Before bathroom walls became virtual, a can of Lysol and a stiff brush could remove the nasty and vulgar insults that anonymous bullies scrawled from time to time.
Gossip was still gossip. The words still stung. And targets of the graffiti could, if they were aware of it, be humiliated. But not everyone in the world — literally, the world — could read these slurs with a click of the computer mouse. Today, Lysol won’t help.
Like my counterparts around the country, I have been confounded by this new and evolving phenomenon in which high school and college students use new technologies as tools for cruelty. Make no mistake. These tools have the power to destroy.
Certainly the tragic suicide of Rutgers freshman Tyler Clementi,  who had apparently been cyberbullied, illustrates technology’s uncivil misuse at its extreme. In Clementi’s case, his Rutgers roommate surreptitiously streamed video on the Internet of Clementi's sexual encounter with a man in their residence hall room.
Compared with the Rutgers’ case, websites that permit and promote anonymous postings on any topic and of any nature -- including gossip, rumor and innuendo -- may seem tame. But to those who are targeted, they are anything but tame, and I believe we must confront them.
I, like colleagues at peer institutions, have dealt with such websites in recent years. We have had to consider how we can combat cowardly individuals who hide behind the anonymity the Internet permits and make unimaginably vile comments, often aimed at one of any university’s most vulnerable populations: first-year female students. These posts name the students; the posters lurk unnamed in the cybershadows.
The women are, understandably enough, humiliated by what the bullies have written about them and are horrified that their classmates might be reading these posts. Their parents are furious.
On the students’ behalf, we asked one site’s owner to remove the most graphic and disgusting posts. The owner informed us that federal law was on his side and that we had no business inserting ourselves in this matter. He assured us that he didn’t condone such material and would remove the posts — but only if the women themselves made the request. Our students then followed the site’s procedures to have material about them removed. The site eventually honored some, though not all, of the students’ requests. Much of the damage, however, had already been done.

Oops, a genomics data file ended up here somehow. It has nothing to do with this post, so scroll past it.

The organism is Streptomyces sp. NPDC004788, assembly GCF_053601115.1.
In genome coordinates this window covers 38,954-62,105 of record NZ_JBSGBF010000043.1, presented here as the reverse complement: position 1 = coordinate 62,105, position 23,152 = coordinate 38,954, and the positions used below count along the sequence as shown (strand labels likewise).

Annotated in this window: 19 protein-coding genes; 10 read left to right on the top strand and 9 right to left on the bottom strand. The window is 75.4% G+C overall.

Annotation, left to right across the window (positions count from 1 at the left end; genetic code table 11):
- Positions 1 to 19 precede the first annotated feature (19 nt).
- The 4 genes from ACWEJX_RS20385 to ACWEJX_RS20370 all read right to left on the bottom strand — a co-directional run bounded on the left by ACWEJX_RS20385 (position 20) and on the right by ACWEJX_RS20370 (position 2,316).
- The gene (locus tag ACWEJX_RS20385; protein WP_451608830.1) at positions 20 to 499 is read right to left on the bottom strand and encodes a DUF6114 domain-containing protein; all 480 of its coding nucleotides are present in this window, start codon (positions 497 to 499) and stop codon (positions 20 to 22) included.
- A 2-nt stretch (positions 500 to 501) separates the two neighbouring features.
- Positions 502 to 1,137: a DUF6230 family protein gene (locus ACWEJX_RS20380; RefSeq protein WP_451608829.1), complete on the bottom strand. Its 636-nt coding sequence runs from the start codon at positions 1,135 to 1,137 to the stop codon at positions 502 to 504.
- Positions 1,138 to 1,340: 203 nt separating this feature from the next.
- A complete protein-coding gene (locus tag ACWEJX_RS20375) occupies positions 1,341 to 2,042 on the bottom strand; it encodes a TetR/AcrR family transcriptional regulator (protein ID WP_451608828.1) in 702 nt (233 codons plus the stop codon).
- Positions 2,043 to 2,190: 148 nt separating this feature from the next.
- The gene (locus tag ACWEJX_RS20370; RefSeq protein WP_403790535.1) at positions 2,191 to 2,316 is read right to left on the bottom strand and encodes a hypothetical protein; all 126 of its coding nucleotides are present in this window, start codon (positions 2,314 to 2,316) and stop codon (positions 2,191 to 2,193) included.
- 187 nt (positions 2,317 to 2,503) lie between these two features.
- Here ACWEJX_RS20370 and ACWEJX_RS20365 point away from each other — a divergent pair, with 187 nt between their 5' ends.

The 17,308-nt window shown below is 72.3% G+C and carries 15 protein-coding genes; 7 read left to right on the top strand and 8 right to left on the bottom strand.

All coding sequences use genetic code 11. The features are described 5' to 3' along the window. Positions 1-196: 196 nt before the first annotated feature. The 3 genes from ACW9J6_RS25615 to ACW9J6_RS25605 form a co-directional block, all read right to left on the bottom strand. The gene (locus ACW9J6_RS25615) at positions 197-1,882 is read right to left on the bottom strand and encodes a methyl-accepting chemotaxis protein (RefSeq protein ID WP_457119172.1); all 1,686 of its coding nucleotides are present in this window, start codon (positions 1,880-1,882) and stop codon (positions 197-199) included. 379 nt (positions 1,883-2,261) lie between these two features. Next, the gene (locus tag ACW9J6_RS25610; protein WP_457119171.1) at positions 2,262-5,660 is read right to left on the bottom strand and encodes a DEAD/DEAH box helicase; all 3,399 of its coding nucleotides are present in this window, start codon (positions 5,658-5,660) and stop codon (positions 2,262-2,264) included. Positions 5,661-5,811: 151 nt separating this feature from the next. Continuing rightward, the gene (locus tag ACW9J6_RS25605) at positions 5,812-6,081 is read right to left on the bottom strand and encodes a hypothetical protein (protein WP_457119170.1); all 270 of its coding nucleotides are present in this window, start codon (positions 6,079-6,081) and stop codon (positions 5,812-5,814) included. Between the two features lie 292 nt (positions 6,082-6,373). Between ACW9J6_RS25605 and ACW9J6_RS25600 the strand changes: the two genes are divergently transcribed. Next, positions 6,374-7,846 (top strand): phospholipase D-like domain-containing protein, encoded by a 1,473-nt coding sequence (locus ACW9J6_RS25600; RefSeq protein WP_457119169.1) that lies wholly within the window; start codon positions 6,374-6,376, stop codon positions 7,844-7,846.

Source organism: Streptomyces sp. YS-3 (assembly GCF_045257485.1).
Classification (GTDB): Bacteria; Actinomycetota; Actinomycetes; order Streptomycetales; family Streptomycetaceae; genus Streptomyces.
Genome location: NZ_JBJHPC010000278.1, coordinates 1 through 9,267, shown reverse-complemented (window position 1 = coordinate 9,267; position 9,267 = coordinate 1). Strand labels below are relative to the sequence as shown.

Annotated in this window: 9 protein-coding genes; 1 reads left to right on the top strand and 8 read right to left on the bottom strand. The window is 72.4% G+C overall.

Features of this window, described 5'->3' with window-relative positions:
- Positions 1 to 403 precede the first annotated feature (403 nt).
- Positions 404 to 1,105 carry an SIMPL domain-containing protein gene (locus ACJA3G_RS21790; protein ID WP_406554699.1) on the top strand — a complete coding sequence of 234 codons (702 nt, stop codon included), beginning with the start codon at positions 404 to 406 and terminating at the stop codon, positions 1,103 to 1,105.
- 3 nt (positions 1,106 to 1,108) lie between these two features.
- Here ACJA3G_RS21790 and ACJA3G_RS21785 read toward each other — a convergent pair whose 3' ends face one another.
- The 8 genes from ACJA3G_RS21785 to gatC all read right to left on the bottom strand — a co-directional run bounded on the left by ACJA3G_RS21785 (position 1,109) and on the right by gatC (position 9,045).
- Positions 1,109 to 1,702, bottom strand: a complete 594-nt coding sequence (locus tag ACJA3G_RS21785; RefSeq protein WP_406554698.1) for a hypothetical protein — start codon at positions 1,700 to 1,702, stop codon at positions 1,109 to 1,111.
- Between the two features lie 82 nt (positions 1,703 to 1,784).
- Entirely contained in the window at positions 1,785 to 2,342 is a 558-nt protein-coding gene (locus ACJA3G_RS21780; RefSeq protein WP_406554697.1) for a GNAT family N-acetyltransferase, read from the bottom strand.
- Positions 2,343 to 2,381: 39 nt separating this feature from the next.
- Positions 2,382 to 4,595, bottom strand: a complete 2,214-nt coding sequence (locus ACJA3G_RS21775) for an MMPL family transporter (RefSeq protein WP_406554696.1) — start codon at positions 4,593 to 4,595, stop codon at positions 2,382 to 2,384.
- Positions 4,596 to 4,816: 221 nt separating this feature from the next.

Meanwhile, the owner asserted that the problem lies not with his site but with those individuals who post such objectionable material.
Given current laws, we cannot really protect our students from these attacks. But we are, first and foremost, an educational institution that seeks to instill and foster respect and civility within our community. Such cyberbullying is antithetical to our values, so we are obligated to speak out against it.
Last year we launched an aggressive anti-cybergossip campaign. We posted banners in the student union and posters around campus. We took out ads in the student newspaper. We raised the issue with our student leaders and included the issue in student orientation.
And this summer I went directly to our students and parents for their help, writing a letter to them about our recent experience with sites promoting anonymous gossip. That letter read, in part: "If you know of anyone who is using this website to malign fellow students, please do not remain silent…. If you know of a student who is being targeted on this website, please direct that person to me so that we can provide support. We firmly believe that the majority of our students recognizes such reprehensible behavior is inconsistent with our values of civility."
We even took the unprecedented step of blocking from our computer network the site with the postings about the first-year women. As a practical matter, blocking access from our computer network could not keep people away from the site. We knew that. But we also decided that we had to take a stand, at least, symbolically.
The situation we confront and the sad story at Rutgers are connected by what technology makes possible. Bullies and gossips are not new, but the anonymity afforded by this technology emboldens them. When they write on bathroom walls, the audience is limited. Now they hide behind their computers and brazenly hurl insults that travel around the world through the Internet.
In facing this new challenge, we must, first and foremost, support students who may be the victim of such activity. Beyond that, we should be consistent in telling our students that posting anonymous comments about others is neither clever nor harmless but can have serious consequences. Most of all, we can’t ignore this issue or hope others will provide solutions for us. As educators, we must seize this opportunity to make a difference.
Dawn Watkins is vice president for student affairs and dean of students at Washington and Lee University,